I have been wondering what the difference is between the terms resident and participant? ... shelter program and short-term, interim housing program? ... relief program and developmental program?
Although all of these terms are relevant to the services we provide - what are the differences between these important approaches to the services we provide that are suggested by the questions above?
The differences reflected through these questions are not just about semantics. The distinctions are critical in defining the role of TLC and the Veterans’ Victory House. The differences also highlight some of the reasons why the work being done at TLC complements the important work being done throughout our community to address the wide range and diversity of needs of those who are experiencing homelessness in Lancaster County.
The word resident refers to a person who occupies an area. You can be a resident of a place for a short or an extended period of time. Achieving a goal of some kind may or may not be desirable, but it is not necessary to set goals to be a resident. For those living at TLC however, participation in the development of their individualized housing plan and its goals is critical to obtaining permanent housing and self-sufficiency. That is why those who are at TLC are called participants to emphasize their engagement in their work to obtain housing.
Shelters also offer relief, which is critical and in many cases may be all that is needed for a time by a person or household to get them back into housing. A shelter is a place that a person can go to come in from the cold, to rest and to take care of some basic, but important needs. Shelter programs play a vital role in providing care and meeting the immediate needs of those experiencing homelessness.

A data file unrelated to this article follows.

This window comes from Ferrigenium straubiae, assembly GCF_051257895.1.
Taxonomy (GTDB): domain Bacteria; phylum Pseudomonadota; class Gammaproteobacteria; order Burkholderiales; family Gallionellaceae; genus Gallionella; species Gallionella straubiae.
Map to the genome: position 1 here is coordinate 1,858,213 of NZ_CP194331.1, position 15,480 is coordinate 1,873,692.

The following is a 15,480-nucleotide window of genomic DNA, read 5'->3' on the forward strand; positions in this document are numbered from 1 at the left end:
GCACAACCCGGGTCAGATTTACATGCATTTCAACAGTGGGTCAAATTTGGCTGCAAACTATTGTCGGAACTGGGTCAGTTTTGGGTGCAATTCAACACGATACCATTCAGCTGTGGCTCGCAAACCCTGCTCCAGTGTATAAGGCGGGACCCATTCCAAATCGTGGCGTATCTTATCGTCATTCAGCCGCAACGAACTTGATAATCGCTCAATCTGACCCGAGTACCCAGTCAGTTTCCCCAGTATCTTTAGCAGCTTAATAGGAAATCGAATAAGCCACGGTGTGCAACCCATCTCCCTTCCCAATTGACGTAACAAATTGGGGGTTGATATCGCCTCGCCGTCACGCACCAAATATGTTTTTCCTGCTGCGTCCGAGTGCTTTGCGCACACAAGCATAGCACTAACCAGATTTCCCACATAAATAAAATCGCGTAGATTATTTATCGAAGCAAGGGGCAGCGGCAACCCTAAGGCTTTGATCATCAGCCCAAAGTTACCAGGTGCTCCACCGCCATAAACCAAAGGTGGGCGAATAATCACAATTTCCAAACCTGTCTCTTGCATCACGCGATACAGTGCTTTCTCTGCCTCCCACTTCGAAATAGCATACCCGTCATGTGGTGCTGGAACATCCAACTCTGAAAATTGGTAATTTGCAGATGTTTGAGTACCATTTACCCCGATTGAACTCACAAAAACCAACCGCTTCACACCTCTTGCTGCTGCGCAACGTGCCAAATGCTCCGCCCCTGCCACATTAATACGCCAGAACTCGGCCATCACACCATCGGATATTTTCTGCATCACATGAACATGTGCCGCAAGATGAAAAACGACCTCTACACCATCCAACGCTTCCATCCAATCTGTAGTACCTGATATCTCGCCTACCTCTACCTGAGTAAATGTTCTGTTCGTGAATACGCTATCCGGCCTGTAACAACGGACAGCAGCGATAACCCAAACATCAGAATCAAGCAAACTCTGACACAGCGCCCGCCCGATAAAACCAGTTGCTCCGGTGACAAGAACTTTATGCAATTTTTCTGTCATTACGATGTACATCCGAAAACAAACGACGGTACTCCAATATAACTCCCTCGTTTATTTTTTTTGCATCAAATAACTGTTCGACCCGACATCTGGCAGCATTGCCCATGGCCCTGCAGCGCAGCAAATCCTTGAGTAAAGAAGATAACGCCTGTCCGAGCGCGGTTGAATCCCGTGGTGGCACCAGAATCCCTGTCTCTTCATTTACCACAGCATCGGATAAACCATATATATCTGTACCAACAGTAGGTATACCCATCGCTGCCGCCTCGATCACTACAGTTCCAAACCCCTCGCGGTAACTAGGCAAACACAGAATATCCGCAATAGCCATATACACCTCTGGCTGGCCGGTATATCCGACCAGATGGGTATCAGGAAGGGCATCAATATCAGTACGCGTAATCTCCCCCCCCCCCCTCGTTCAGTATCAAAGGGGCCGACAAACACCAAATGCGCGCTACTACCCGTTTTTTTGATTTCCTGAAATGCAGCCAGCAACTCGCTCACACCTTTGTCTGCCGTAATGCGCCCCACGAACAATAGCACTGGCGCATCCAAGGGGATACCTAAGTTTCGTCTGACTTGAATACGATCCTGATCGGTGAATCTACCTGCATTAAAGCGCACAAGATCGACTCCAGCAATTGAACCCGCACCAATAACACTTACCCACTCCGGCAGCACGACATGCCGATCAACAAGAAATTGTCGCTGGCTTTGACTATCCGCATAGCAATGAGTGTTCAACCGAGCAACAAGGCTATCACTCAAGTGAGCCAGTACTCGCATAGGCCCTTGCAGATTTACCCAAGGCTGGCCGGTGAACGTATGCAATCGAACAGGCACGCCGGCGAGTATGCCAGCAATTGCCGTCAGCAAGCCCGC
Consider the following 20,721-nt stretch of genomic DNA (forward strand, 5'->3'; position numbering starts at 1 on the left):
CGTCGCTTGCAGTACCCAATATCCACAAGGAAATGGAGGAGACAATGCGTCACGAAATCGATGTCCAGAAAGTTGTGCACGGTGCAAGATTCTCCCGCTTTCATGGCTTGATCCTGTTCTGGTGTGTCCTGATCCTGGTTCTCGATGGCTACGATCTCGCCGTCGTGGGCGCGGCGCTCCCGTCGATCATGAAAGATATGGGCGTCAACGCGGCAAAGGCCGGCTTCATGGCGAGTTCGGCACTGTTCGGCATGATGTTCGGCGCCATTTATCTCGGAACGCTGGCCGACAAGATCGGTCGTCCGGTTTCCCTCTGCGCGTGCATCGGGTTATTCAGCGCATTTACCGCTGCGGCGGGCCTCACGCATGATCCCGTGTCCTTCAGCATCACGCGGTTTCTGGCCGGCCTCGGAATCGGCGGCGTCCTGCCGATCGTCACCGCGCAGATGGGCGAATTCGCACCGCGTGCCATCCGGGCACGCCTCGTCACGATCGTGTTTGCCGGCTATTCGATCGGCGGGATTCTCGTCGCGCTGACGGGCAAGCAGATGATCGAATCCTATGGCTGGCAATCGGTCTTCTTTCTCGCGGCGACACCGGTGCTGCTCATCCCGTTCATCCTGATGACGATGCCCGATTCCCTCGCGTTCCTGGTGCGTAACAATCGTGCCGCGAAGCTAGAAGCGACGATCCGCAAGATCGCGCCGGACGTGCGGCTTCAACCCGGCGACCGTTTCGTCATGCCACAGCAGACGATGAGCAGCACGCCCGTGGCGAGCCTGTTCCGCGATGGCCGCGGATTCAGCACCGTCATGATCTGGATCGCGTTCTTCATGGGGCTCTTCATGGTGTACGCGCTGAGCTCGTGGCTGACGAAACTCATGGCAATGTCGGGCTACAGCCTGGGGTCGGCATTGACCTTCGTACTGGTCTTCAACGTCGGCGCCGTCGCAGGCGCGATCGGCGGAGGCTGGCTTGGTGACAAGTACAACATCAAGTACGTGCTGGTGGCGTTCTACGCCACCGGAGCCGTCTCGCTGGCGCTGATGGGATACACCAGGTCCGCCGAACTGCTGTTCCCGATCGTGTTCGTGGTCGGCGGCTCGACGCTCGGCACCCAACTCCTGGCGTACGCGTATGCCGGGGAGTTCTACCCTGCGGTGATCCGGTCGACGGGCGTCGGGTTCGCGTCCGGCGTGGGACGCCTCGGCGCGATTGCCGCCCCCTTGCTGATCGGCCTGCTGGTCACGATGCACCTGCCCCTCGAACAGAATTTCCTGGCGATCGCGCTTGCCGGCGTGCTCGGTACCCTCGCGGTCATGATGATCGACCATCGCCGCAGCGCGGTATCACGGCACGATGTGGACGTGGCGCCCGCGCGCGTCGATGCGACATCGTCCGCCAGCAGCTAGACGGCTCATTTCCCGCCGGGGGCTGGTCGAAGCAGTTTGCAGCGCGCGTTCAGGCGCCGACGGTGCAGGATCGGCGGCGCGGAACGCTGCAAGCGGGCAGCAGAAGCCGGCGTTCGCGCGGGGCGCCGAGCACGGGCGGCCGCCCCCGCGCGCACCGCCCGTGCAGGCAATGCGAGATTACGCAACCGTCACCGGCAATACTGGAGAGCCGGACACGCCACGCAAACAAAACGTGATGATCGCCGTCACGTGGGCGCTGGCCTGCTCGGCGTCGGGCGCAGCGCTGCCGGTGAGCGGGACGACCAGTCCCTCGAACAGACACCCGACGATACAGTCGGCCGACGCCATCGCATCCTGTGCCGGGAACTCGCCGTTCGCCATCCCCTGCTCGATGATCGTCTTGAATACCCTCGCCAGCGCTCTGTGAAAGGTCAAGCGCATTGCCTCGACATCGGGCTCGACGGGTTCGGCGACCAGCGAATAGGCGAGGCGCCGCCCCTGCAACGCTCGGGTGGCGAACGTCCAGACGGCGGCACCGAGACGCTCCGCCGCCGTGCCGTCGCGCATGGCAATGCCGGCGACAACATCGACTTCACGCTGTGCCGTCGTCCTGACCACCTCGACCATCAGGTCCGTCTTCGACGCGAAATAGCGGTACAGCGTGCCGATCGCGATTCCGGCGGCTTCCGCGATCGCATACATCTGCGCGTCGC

TLC addresses many of these same basic needs.
In considering the different approaches, the judgment that every case manager and social worker at TLC has to make daily is what is the right amount and kind of help to provide? Our participants are homeless when they begin and we all want them to move into permanent, sustainable housing as soon as possible. It is also important that not only are their housing goals achieved, but that they are sustainable. Working with - rather than doing for - becomes the focus of the guidance and support provided by TLC case managers to participants. By engaging in and learning from the steps needed to move forward, there is a higher likelihood that goals achieved will be sustained. The learning they engage in - budgeting, personal, professional and creative development at TLC - helps them to build on their success long after they move into housing.
Reflective piece by John, former VISTA volunteer at Tabor and served as TLC's Veterans Support Coordinator who helped expand outreach to veterans' services for the Veterans' Victory House in 2011.